As a great non-linear video editing application, Final Cut Pro has gained the favor of different people, from video hobbyists, independent filmmakers to film and television editors. Final Cut Pro provides non-linear, non-destructive editing of any QuickTime compatible video format including DV, HDV, P2 MXF (DVCProHD), XDCAM, and 2K film formats. Seems powerful enough? Even so, users always encounter troubles when importing clips shot by different cameras or camcorders, like Canon Vixia AVCHD, etc. In that way, you have to consider transferring Canon video to FCP compatible file types before importing, such as Apple ProRes 4444, Apple ProRes 422 (HQ), Apple ProRes 422, Apple ProRes 422 (LT), and Apple ProRes 422 (Proxy).
Now that we’ve talked about importing, I’d like to say something different between Final Cut Pro 7 and the newest Final Cut Pro X.
In Final Cut Pro 7, both the “Log and Transfer” and “Log and Capture” functions are replaced by the “Import from Camera” function.
Final Cut Pro 7
Final Cut Pro X
Log and Transfer
Import from Camera
Log and Capture
Import from Camera
Three ways are available for importing.
1. Importing from File-Based Cameras
2. Importing from FireWire Cameras and Decks
3. Importing Files - You can import files into Final Cut Pro X by choosing Import > Files or by dragging files directly into the Event Library. You don’t need to specify whether you’re importing an individual file or a folder, as you do in Final Cut Pro 7.
Understanding the similarities and differences between Final Cut Pro 7 and Final Cut Pro X will allow you to work faster than ever with this new breakthrough application.
Back to the point, if you have troubles while importing different Canon videos to FCP, what to do? As we’ve mentioned at the beginning, you have to consider converting Canon footage to FCP workable format before importing. Indeed, there are numbers of Canon video converter software in the market. Choosing a good converter or a bad one will decide the quality of your editing material, so it’s serious. Aunsoft Canon video converter for Mac will never let you down. It not only provides expert format preset for Final Cut Pro, but also offers profiles for other commonly-used video editing programs running on Mac OS X, including iMovie, Final Cut Express, Avid Media Composer, Adobe Premiere, and Sony Vegas. More than that, if you wanna cut some Canon footage for watching on iPad, iPhone, Apple TV, iTouch, Aunsoft Canon footage converter will also help you realize the goal.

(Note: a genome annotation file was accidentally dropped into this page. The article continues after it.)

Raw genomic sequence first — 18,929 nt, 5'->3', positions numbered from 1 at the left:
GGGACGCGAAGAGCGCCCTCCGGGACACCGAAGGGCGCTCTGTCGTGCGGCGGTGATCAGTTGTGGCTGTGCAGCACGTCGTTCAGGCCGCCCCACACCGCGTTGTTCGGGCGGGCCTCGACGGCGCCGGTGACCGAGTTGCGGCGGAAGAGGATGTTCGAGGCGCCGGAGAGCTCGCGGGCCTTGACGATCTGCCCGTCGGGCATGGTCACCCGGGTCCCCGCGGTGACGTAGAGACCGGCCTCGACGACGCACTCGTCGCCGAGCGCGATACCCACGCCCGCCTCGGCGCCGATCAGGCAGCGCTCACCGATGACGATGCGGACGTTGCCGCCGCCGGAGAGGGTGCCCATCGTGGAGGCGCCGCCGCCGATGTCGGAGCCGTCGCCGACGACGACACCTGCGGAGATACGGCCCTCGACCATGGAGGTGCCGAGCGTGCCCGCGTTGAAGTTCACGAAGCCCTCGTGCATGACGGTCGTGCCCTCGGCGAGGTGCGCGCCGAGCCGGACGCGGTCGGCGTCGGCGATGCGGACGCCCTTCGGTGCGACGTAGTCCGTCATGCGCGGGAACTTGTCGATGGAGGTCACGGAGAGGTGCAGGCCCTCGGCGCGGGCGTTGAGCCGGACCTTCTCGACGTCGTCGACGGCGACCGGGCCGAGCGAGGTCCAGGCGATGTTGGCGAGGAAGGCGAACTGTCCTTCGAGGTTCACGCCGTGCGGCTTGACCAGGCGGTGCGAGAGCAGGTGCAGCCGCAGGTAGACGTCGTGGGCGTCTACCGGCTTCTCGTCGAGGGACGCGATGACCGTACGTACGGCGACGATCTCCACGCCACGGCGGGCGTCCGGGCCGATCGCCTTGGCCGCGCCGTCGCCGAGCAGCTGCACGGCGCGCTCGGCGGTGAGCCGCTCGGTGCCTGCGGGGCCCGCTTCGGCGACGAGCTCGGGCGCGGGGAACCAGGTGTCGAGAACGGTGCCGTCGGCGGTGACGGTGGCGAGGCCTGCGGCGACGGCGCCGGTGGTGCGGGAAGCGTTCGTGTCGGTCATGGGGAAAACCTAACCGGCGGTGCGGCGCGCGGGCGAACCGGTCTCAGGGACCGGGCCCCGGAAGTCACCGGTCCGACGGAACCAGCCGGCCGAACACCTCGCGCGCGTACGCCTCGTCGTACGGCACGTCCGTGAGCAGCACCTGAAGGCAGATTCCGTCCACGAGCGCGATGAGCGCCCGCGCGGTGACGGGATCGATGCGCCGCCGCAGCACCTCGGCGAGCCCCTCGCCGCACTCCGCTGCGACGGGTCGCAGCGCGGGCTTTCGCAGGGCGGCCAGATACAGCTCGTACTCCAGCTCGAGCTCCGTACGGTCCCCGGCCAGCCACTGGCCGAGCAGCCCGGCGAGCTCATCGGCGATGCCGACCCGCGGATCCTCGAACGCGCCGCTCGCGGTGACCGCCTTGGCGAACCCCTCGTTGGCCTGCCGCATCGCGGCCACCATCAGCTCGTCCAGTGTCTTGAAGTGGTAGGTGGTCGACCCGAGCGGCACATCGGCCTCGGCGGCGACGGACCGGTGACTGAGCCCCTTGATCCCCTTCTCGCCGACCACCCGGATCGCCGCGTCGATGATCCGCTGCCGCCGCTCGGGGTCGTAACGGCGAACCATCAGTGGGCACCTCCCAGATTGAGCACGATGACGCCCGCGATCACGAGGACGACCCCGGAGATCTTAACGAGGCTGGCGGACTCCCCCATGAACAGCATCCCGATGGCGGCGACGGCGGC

To encode Canon recordings to FCP for editing, three steps are enough.
Step 1: Import Canon footage to Aunsoft Canon video converter for Mac software.
Step 2: Select output format for FCP (X).
Step 3: Convert Canon footage to FCP compatible format.
Additional Tips - with Aunsoft Mac Canon Video Converter , you can do more:
- convert Canon AVCHD files to FCP editable format
- transfer Canon EOS DSLR H.264 MOV for Final Cut Pro
- transcode Canon MXF to QT MOV, Apple ProRes, AIC, DNxHD, etc.
- downsize 1080p Canon footage to 720p